It is very important to determine this relationship prior to any hiring is done. There are a lot of expense savings in hiring a contractor (self-employed individual), however if its determined down the road this contractor is actually considered an employee by CRA you will have much more expenses, taxes and penalties to remit.
Here is what you need to know:
Is it a Contract of service (employment contract) or a Contract for services?
Who is in control?
Can you clearly identify when and where the work or services have to be done (employee)? Or can there be a negotiation and or compromise on both sides (contractor)?
Can the individual get someone else to perform the work (contractor) or the worker has to perform the work assigned (employee).
Is there a chain of command where the individual reports work and is assigned work by a manager (employee) or the individual has access go straight to the top for any work or issues (contractor)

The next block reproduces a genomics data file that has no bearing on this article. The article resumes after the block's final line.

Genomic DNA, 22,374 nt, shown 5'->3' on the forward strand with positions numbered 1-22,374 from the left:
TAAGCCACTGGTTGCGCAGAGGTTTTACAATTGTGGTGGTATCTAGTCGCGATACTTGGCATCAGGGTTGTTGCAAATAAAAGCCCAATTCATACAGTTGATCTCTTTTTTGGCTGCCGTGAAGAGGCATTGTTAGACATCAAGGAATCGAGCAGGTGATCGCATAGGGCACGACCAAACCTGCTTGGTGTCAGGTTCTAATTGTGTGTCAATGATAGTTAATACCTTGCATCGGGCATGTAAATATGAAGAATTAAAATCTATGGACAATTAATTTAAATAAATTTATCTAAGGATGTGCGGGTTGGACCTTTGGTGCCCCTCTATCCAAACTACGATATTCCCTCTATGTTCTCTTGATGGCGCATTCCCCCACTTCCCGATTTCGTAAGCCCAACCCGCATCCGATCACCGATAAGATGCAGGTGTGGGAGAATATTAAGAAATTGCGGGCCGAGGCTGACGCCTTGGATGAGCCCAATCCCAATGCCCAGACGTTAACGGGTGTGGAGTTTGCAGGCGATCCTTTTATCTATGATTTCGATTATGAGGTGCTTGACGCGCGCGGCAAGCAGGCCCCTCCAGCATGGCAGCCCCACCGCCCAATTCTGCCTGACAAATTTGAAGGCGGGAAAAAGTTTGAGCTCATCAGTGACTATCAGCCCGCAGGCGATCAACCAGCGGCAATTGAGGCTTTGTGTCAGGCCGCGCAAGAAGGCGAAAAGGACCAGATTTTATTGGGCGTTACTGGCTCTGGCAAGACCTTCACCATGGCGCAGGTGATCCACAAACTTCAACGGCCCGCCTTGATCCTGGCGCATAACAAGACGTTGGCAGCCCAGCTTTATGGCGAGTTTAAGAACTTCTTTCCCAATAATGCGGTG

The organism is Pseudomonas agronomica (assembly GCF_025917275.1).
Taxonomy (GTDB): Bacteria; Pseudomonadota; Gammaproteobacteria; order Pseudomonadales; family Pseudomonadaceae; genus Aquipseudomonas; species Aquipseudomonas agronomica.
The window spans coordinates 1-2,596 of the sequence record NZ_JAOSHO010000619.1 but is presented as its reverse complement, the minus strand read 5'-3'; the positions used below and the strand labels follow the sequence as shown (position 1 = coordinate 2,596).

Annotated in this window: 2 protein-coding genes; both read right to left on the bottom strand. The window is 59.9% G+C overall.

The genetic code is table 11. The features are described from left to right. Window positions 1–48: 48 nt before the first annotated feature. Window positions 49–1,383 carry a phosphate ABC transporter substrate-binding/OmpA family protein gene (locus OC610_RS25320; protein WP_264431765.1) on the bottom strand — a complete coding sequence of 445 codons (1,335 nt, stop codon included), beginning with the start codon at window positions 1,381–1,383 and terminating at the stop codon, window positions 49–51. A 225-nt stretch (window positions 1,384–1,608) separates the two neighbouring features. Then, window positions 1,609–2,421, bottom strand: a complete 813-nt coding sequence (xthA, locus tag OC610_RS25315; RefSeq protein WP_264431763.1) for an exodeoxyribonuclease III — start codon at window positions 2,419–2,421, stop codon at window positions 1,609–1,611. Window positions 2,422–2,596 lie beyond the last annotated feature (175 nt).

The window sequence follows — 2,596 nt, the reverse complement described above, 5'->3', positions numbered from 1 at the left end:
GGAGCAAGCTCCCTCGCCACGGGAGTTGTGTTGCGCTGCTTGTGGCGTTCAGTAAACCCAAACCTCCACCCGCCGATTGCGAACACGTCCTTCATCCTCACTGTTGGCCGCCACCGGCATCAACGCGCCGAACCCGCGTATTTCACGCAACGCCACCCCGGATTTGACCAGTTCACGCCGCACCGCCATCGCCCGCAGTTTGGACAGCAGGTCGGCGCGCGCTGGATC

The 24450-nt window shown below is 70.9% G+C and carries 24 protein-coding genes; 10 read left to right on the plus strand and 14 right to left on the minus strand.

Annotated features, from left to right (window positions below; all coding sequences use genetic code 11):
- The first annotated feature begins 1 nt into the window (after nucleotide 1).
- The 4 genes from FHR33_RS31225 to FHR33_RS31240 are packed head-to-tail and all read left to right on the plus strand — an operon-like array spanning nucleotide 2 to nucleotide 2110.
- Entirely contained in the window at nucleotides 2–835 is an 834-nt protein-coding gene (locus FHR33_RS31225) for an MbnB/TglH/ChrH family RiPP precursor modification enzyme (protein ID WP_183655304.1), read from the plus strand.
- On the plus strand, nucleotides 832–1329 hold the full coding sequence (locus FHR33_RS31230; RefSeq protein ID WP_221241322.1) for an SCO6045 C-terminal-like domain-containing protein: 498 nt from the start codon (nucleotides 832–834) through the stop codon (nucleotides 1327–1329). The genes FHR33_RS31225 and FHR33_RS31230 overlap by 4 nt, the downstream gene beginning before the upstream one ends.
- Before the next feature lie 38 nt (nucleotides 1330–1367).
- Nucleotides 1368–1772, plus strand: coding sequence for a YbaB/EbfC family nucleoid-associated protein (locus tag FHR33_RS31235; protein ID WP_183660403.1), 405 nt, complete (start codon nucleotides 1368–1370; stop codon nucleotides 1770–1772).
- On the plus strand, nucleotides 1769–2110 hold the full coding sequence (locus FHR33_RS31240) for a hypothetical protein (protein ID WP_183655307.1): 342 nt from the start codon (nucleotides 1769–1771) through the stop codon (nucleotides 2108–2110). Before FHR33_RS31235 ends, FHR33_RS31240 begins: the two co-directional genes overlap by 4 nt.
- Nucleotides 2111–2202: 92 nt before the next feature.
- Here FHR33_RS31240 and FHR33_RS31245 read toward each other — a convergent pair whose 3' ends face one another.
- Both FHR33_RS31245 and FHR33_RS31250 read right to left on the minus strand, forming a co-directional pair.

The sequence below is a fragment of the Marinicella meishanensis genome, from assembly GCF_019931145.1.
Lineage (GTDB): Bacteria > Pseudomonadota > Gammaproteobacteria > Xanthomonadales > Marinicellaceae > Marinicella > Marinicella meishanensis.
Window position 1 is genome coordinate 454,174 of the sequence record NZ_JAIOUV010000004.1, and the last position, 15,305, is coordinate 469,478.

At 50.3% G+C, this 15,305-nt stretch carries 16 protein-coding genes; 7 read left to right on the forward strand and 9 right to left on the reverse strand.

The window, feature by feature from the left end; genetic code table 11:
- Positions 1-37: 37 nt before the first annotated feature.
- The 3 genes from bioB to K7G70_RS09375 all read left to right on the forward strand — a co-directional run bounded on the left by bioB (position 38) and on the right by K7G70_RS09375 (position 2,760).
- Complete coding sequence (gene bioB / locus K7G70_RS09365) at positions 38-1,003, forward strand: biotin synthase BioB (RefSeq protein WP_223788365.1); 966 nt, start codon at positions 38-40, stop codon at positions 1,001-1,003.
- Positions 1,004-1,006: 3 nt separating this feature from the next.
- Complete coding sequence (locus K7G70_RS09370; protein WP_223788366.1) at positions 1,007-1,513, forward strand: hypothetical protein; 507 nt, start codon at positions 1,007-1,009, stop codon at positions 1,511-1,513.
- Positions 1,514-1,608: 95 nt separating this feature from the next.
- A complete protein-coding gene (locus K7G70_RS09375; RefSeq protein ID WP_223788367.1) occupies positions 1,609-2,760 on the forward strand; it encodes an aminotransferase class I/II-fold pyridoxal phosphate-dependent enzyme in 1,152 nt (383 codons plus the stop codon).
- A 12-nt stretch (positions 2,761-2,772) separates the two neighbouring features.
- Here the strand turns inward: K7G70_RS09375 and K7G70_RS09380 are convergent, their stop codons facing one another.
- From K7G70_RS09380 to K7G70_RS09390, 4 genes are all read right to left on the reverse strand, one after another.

Are you providing training to the individual (employee)? Or should the individual already be equipped or if needed seek training from another party (contract)
Is there a designated area for the individual (employee)? Or can they work independently as long as the services is completed in the agreed timeframe (contractor).
Is someone overseeing the individuals work? (employee)
Can the individual refuse work? (contractor)
Are you providing the tools and equipment for the work (employee)? Who owns the equipment?
Who is liable for any damages that may result in financial loss? The contracted individual should have his or her owns insurance for these situations.
CRA reporting and remittances
Are you deducting and submitting the employee and employer portions to CRA (employee)? Are you providing a T4 (employee)? Or the individual is responsible for submitting these on their own under their own business name. (contractor)
Always contact an employment lawyer and CRA to help you avoid costly penalties and future audits down the road.